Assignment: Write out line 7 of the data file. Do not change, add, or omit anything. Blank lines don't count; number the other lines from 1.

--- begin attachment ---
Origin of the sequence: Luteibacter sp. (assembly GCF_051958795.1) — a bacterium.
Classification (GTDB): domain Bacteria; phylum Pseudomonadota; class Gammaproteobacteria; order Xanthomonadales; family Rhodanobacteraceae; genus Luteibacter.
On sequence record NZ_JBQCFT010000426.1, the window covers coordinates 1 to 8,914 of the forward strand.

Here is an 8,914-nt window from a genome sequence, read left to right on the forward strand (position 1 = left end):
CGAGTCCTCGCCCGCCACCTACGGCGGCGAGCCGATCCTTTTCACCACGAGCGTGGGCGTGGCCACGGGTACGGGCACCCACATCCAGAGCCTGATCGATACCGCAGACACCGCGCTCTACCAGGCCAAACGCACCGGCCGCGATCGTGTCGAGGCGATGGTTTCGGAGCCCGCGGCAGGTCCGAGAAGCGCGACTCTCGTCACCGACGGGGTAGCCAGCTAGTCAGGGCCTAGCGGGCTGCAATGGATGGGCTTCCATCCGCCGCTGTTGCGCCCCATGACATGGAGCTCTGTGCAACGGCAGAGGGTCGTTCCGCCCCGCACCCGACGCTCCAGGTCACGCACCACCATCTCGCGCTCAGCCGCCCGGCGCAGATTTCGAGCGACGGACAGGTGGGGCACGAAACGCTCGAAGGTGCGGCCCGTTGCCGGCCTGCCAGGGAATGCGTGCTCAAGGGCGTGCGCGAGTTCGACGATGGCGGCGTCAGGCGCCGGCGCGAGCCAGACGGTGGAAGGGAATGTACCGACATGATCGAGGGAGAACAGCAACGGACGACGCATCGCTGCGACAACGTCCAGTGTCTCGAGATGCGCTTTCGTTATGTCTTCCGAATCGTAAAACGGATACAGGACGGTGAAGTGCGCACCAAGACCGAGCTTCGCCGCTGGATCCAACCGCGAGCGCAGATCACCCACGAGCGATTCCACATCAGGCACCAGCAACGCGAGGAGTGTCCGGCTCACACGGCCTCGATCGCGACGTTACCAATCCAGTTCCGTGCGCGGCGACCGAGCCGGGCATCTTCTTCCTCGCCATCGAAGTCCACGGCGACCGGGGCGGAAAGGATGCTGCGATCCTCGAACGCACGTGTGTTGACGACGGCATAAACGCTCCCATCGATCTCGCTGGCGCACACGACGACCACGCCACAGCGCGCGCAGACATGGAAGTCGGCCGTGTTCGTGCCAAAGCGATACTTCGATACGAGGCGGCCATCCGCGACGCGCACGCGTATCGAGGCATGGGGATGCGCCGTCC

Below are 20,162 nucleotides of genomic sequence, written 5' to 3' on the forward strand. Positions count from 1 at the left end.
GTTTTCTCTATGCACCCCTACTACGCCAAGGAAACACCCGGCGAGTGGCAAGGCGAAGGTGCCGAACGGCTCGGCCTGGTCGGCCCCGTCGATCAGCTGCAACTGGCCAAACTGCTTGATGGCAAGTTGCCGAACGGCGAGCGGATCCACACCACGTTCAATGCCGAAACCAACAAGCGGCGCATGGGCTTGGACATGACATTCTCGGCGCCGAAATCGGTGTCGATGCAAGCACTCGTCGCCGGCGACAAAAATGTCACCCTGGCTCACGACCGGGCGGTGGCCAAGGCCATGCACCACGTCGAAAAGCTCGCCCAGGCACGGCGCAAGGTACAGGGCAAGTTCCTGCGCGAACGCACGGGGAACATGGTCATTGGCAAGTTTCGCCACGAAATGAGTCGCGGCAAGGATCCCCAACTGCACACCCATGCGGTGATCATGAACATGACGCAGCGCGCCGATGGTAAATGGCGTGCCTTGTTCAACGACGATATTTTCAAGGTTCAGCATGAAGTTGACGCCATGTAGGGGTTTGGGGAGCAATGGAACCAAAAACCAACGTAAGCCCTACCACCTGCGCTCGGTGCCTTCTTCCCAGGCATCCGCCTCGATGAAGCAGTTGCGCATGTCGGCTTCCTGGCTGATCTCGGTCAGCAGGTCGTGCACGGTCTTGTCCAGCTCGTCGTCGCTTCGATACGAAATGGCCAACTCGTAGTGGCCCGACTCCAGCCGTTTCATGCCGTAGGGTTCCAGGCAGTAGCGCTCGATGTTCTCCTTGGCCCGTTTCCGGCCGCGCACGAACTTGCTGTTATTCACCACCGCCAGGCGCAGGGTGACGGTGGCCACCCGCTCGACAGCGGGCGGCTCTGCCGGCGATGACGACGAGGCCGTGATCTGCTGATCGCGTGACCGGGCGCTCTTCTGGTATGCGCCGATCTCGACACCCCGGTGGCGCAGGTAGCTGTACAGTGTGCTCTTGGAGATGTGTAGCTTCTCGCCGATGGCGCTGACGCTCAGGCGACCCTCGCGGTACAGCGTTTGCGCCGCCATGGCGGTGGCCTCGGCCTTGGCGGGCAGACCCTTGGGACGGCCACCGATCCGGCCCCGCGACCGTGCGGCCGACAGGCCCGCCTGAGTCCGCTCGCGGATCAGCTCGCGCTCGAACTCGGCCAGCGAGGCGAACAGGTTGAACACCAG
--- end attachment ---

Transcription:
GTTTTCTCTATGCACCCCTACTACGCCAAGGAAACACCCGGCGAGTGGCAAGGCGAAGGTGCCGAACGGCTCGGCCTGGTCGGCCCCGTCGATCAGCTGCAACTGGCCAAACTGCTTGATGGCAAGTTGCCGAACGGCGAGCGGATCCACACCACGTTCAATGCCGAAACCAACAAGCGGCGCATGGGCTTGGACATGACATTCTCGGCGCCGAAATCGGTGTCGATGCAAGCACTCGTCGCCGGCGACAAAAATGTCACCCTGGCTCACGACCGGGCGGTGGCCAAGGCCATGCACCACGTCGAAAAGCTCGCCCAGGCACGGCGCAAGGTACAGGGCAAGTTCCTGCGCGAACGCACGGGGAACATGGTCATTGGCAAGTTTCGCCACGAAATGAGTCGCGGCAAGGATCCCCAACTGCACACCCATGCGGTGATCATGAACATGACGCAGCGCGCCGATGGTAAATGGCGTGCCTTGTTCAACGACGATATTTTCAAGGTTCAGCATGAAGTTGACGCCATGTAGGGGTTTGGGGAGCAATGGAACCAAAAACCAACGTAAGCCCTACCACCTGCGCTCGGTGCCTTCTTCCCAGGCATCCGCCTCGATGAAGCAGTTGCGCATGTCGGCTTCCTGGCTGATCTCGGTCAGCAGGTCGTGCACGGTCTTGTCCAGCTCGTCGTCGCTTCGATACGAAATGGCCAACTCGTAGTGGCCCGACTCCAGCCGTTTCATGCCGTAGGGTTCCAGGCAGTAGCGCTCGATGTTCTCCTTGGCCCGTTTCCGGCCGCGCACGAACTTGCTGTTATTCACCACCGCCAGGCGCAGGGTGACGGTGGCCACCCGCTCGACAGCGGGCGGCTCTGCCGGCGATGACGACGAGGCCGTGATCTGCTGATCGCGTGACCGGGCGCTCTTCTGGTATGCGCCGATCTCGACACCCCGGTGGCGCAGGTAGCTGTACAGTGTGCTCTTGGAGATGTGTAGCTTCTCGCCGATGGCGCTGACGCTCAGGCGACCCTCGCGGTACAGCGTTTGCGCCGCCATGGCGGTGGCCTCGGCCTTGGCGGGCAGACCCTTGGGACGGCCACCGATCCGGCCCCGCGACCGTGCGGCCGACAGGCCCGCCTGAGTCCGCTCGCGGATCAGCTCGCGCTCGAACTCGGCCAGCGAGGCGAACAGGTTGAACACCAG